3. Muller FL, Liu Y, Abdul-Ghani MA, Lustgarten MS, Bhattacharya A, Jang YC, Van Remmen H (2008) High rates of superoxide production in skeletal-muscle mitochondria respiring on both complex I- and complex II-linked substrates. Biochem. J. 409: 491–499.
4. Aragonés J, Schneider M, Van Geyte K, Fraisl P, et al (2008) Deficiency or inhibition of oxygen sensor Phd1 induces hypoxia tolerance by reprogramming basal metabolism. Nature Genetics 40: 170-180.
5. Boushel R, Gnaiger E, Schjerling P, Skovbro M, Kraunsoe R, Flemming D (2007) Patients with Type 2 Diabetes have normal mitochondrial function in skeletal muscle. Diabetologia 50: 790-796.
6. Keilin D (1929) Cytochrome and respiratory enzymes. Proc. R. Soc. London Ser. B 104: 206-252.
Day 2: Mitochondrial transport systems
L2-01 Protein targeting and import into mitochondria: Overview and selected applications.
Steven C Hand
Department of Biological Sciences, Louisiana State University, Baton Rouge, LA, USA. - email@example.com
Only approximately 1% of all mitochondrial proteins are encoded by the mitochondrial genome. Proteome analyses suggest about 800 (yeast) up to 1500 (human) different proteins are associated with mitochondria. Thus the vast majority of mitochondrial proteins are encoded by the nucleus and must be imported and targeted to one of four locations: outer membrane, intermembrane space, inner membrane or matrix. Precursor proteins can be separated into two main classes: (a) preproteins destined for the matrix, and a smaller number heading to the inner membrane and intermembrane space, carry a N-terminal, positively-charged, cleavable presequence; (b) Precursor proteins destined for the outer membrane, and many intermembrane space and inner membrane proteins, carry various internal targeting signals. These precursors do not have cleavable extensions, and have the same primary sequence as the mature proteins.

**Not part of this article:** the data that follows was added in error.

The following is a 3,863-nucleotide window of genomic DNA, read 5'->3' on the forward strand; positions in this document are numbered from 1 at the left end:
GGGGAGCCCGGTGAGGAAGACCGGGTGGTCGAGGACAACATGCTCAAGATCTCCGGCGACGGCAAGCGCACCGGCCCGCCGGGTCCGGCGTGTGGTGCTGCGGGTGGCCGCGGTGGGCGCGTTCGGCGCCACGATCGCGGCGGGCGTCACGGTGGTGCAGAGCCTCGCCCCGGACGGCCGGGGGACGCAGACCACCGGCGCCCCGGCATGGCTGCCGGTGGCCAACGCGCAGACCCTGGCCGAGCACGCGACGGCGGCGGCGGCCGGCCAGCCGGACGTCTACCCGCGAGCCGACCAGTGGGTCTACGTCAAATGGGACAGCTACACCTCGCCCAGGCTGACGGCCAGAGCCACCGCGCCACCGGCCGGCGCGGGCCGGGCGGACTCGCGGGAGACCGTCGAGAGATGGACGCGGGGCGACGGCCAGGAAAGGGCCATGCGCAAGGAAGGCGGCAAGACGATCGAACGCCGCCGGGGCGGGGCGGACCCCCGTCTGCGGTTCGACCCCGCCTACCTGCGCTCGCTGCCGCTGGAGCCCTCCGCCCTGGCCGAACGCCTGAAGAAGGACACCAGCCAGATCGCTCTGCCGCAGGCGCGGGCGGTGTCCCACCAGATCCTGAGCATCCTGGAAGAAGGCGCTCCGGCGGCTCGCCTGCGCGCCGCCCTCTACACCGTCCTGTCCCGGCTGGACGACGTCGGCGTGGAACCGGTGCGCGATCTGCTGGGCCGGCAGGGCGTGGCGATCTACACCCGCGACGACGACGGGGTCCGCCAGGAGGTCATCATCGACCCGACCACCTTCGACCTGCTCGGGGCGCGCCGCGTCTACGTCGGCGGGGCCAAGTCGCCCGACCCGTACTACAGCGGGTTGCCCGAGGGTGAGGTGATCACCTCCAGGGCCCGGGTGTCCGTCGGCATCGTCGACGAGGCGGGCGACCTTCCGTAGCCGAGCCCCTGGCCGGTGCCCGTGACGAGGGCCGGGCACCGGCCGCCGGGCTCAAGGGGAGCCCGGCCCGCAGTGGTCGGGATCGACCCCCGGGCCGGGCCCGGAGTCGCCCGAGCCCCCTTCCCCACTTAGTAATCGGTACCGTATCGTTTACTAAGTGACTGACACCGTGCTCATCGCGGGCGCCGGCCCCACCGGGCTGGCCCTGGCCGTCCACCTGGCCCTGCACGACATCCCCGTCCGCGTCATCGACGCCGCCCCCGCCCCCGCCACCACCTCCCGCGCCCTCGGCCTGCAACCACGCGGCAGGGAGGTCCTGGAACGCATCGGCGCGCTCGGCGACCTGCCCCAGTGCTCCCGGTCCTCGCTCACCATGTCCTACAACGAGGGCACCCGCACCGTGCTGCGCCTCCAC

The translocase of the outer mitochondrial membrane (TOM) is a central entry gate for practically all nuclear-encoded mitochondrial proteins. After recruitment to and passage through TOM, precursor proteins follow one of three major pathways. (a) Preproteins with a presequence (those of this type destined for the matrix) are transferred to the translocase of the inner membrane (TIM23 complex; channel forming). TIM23 cooperates with mt Hsp70, which represents the core of the presequence translocase-associated motor (PAM). (b) Precursors of hydrophobic proteins of the inner membrane (e.g., the ANT) utilize chaperone-like proteins (Tim9, Tim10, Tim12) and the insertion machinery of the inner membrane (TIM22 complex; the ‘carrier protein’ translocase). c) Precursor proteins with complicated topologies (e.g., porin, Tom40) are first imported via the TOM complex to intermembrane space, then via small Tims are passed on to the SAM Complex (sorting and assembly machinery) for insertion into the outer membrane. Other smaller proteins with cysteine motifs are aided in their targeting to the intermembrane space by the mitochondrial import and assembly machinery (MIA; main component Mia40), which promotes the formation of intramolecular disulfides and initiates the mature conformation of these proteins.